- Good knowledge of rules of different genres and topics. Only accept work in genres you’re familiar with. Writing itself is not enough: you have to read professional work in the topics you’re intending to work with. And by reading, I mean a lot. Read at least as much as you’re writing.
- Have a niche. While it is great to experience with different things when starting out as a ghostwriter, most ghostwriters have a “niche”: a unique selling point. Are you working on lyrics for top bands? Do you write business books? Make sure to specialize in something.
- Ability to work on tight deadlines and strict instructions. As a ghostwriter, you have to gather a deep understanding of your client’s needs and expectations. At the beginning of a project, you’ll get a “creative brief”: this will be your Bible, outlining brand guidelines, expectations, and deadlines. And deadlines you will get: you can’t expect a whole publishing team to wait for you while you sit around waiting for inspiration to strike.
- Research skills. Ghostwriters not only write up the story but do the majority of the legwork. If it’s an autobiography, you’ll need top-notch interview skills. For other non-fiction ghostwriting, you’ll most likely be researching away.
- Ability to market yourself. As a ghostwriter, you’ll have to become a freelancer and learn to find (and keep) clients. The start can be quite a challenge, but if your clients are happy, your business should be able to slowly grow itself, often simply by word of mouth.
- Ability to run a business. You’ll be responsible for giving invoices, requesting your money yourself, and filing your tax return. While being a full-time writer sounds like the dream, in reality, many entrepreneurs suffer from burnout. Find that sweet spot where you know how much work you can deliver within your own limits, and when to take a day off.
How to start acquiring clients
As a start, don’t quit your day job yet! Give yourself some time.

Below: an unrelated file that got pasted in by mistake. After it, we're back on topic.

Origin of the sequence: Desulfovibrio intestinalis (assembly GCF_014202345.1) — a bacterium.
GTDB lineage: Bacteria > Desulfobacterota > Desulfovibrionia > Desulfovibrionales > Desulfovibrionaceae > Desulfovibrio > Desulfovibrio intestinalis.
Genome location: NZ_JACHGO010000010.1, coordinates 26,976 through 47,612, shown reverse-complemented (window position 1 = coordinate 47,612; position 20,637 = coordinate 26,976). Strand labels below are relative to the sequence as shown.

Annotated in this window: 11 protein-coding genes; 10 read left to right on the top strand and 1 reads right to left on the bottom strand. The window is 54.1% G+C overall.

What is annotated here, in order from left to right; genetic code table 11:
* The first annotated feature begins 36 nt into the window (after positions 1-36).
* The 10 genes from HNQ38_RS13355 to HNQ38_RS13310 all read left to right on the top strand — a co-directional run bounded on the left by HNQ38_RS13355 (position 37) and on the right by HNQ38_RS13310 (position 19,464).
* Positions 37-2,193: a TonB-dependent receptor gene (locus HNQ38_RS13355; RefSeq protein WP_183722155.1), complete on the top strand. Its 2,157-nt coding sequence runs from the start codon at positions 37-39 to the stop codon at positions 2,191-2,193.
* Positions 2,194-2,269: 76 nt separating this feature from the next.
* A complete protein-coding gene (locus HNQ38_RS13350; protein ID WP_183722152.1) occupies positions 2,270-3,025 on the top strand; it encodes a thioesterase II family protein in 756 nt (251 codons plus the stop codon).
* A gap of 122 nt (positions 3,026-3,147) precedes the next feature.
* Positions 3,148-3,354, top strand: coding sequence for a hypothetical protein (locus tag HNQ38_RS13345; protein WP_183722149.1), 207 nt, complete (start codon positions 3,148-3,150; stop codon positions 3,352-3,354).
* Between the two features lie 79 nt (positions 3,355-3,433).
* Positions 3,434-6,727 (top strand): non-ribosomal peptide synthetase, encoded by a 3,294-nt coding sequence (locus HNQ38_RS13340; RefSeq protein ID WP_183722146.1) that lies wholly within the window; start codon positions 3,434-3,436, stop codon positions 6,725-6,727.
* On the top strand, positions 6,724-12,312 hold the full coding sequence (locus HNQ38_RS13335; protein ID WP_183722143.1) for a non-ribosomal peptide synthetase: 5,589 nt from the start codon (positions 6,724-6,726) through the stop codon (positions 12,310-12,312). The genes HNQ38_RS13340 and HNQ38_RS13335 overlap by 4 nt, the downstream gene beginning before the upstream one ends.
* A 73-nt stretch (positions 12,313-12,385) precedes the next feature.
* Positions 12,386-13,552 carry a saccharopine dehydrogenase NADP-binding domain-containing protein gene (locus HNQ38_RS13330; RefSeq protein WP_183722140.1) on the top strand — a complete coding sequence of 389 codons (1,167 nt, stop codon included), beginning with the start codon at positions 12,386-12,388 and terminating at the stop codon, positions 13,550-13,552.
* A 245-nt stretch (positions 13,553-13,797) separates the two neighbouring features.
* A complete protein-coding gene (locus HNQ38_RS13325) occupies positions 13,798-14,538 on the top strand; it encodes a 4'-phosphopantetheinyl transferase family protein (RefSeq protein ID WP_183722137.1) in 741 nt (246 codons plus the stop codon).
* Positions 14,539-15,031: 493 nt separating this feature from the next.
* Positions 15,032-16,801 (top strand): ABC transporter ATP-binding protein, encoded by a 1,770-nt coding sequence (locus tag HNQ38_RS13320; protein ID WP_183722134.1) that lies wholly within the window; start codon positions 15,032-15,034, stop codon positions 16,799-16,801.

- Look around at places like Reedsy, Upwork or Fiverr for small gigs. It is likely that your first job won’t be a New York Times Bestseller, but that’s OK.
- Get the legal side out of the way. Don’t forget to register as self-employed (depending on your country’s regulations), and have your “income & expenses” Excel file ready.
- Think about how you will invoice. You can write up your own in a Word document, but also use something like Wave which helps you better manage your invoices. It’s free for small businesses and personally helped me out so much! If you get your gig through a third party, they might create invoices for you.
- You don’t have to start by creating a website, but make sure that your social media presence is in order. Whoever you’ll be working with will check your profiles. If you have a public Facebook profile, go and hide any content you don’t want your potential clients to see – just as you would when looking for a traditional job. Have at least one social media account that is professional. In the publishing world, most people use Twitter.
- Be in circles you know. Are you a regular commenter on your favorite blog? Ask them if they’d be interested in any contributions. Ask around in Facebook groups where people know you – somebody might need your services.
And most importantly, keep your spirits up through any possible challenges!. Continue with practicing your writing, making connections, and one day you’ll be ready to take on that first ghostwriting project.